Thanks and congratulations to BD too.

    • Kath
      Posted December 4, 2012 at 8:32 pm | Permalink

      Re 1d, I didn’t either. Neither did I know that Y was variable. Anyway, looked it up in BRB . . . ! That’s at least two things that I’ve learnt today. And some people (my sister for one) say that crosswords are SUCH a waste of time!!

      • Posted December 4, 2012 at 8:45 pm | Permalink

        The usual mathematical unknowns/variables in crosswords are x, y and z. They are used in equations like z = x2 + y2

        • Kath
          Posted December 4, 2012 at 8:51 pm | Permalink

          Oh dear!! :sad:
          Only joking – unknowns I can usually do it’s just the variables – I suppose it’s the same thing really.

  8. 2Kiwis
    Posted December 4, 2012 at 5:53 pm | Permalink

    Back to scrolling through the Wikipedia list again. This time for rivers in Devon. At least there are fewer of them than towns and villages so found quickly. We found it a bit trickier than most people are reporting, but agree, a lot of fun.
    Thanks Warbler and BD.

  9. jezza
    Posted December 4, 2012 at 6:41 pm | Permalink

    Great fun; 2*/4* for me. I also was unaware of the alternative spelling for 1d, but as crypticsue says it was clear from the wordplay.
    Thanks to Warbler, and to BD.

  10. shropshirelad
    Posted December 4, 2012 at 7:13 pm | Permalink

    First time I have ever fully completed a Toughie without help after being encouraged to try it on the back pager blog by Jezza and Crypticsue. Got 4d , more by luck than judgement as it was the only word that would fit, so needed BD’s explanation. Thanks for that.

    I agree with Spindrift & Lostboy in so much as it would be nice to have a progressively harder Toughie beginning on a Monday and thence throughout the week to encourage us lesser mortals to attempt a higher level of achievement. So ATOM – I know it makes sense.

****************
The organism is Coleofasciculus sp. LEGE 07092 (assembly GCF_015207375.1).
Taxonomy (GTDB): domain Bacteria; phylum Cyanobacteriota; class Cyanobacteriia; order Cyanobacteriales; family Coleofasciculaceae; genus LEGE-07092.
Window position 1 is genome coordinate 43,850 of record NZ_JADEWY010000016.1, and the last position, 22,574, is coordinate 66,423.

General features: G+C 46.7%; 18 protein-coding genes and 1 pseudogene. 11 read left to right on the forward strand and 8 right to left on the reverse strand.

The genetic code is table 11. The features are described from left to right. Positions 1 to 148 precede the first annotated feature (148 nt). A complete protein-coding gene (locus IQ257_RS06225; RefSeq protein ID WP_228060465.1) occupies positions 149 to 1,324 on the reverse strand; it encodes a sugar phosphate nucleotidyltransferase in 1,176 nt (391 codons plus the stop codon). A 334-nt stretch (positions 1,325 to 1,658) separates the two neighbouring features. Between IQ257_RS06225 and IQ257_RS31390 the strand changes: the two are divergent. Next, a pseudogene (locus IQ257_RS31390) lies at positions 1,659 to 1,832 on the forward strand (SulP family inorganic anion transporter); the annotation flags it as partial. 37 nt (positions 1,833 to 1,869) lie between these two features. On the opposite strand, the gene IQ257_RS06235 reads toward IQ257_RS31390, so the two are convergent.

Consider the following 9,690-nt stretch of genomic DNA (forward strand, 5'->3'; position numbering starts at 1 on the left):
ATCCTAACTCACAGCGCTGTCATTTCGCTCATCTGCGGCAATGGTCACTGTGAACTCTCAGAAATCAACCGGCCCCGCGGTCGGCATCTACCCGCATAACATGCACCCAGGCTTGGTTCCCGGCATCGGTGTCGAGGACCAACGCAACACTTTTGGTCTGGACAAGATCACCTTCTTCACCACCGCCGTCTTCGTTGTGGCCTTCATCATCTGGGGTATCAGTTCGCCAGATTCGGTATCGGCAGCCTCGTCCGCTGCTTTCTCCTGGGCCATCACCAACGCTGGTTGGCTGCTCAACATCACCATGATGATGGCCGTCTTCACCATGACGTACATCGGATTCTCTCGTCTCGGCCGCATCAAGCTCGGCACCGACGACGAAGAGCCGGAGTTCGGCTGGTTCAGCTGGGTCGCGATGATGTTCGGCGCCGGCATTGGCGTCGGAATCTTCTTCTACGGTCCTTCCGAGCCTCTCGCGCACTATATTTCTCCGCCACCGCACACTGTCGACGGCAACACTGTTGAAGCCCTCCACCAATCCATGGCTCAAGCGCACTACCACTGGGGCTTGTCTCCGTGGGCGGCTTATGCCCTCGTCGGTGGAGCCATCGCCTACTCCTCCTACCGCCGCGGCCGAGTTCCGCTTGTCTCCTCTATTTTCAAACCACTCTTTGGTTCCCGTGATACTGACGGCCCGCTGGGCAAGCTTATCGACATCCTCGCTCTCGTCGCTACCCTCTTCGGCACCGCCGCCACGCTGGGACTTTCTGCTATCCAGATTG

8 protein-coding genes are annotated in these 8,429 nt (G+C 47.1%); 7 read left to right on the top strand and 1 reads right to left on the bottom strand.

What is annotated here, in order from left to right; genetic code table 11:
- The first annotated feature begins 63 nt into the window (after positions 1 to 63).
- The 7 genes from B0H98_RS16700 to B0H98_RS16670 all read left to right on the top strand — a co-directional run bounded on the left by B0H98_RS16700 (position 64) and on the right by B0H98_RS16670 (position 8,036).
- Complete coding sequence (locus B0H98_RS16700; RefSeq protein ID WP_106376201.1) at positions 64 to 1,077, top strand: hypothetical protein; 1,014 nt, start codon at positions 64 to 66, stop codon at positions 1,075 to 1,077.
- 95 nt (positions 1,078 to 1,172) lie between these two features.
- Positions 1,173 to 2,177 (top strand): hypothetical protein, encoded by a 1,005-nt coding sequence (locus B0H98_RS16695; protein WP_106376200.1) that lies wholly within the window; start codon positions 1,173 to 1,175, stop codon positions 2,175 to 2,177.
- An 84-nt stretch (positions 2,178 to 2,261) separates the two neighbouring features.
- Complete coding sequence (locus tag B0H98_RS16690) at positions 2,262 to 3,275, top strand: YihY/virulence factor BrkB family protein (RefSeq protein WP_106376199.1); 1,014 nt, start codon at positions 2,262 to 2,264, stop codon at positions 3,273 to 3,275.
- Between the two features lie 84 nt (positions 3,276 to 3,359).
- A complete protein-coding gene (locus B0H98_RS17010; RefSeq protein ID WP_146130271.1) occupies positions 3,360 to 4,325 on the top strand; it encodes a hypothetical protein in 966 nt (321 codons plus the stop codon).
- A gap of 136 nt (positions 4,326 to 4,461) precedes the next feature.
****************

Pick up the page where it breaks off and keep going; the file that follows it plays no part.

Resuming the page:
• Posted December 4, 2012 at 7:30 pm | Permalink

      I fear it is a lost cause as the Herculis GK puzzle occupies the slot where the Toughie appears for the rest of the week.

      With regard to publishing a “Not The Monday Toughie”, I would be happy to do this if someone would like to volunteer to do all the preliminary work like test solving, negotiating clue changes with the setter, setting up the Crossword Compiler file etc..

      • Franco
        Posted December 4, 2012 at 7:57 pm | Permalink

        I think it’s a compliment to how well this Blog is managed if some people think that adding an extra crossword each week would be so easy!

        It appears to run by clockwork but I’m sure that none of us realise how much hard work is involved behind the scenes!

        Step forward the first volunteer!

        • Franco
          Posted December 4, 2012 at 8:59 pm | Permalink

          “It appears to run by clockwork … ” – my laptop has just reached its 10th Birthday!

        • gnomethang
          Posted December 4, 2012 at 10:07 pm | Permalink

          That’ll make me the spanner and crypticsue the WD40! ;)

      • Kath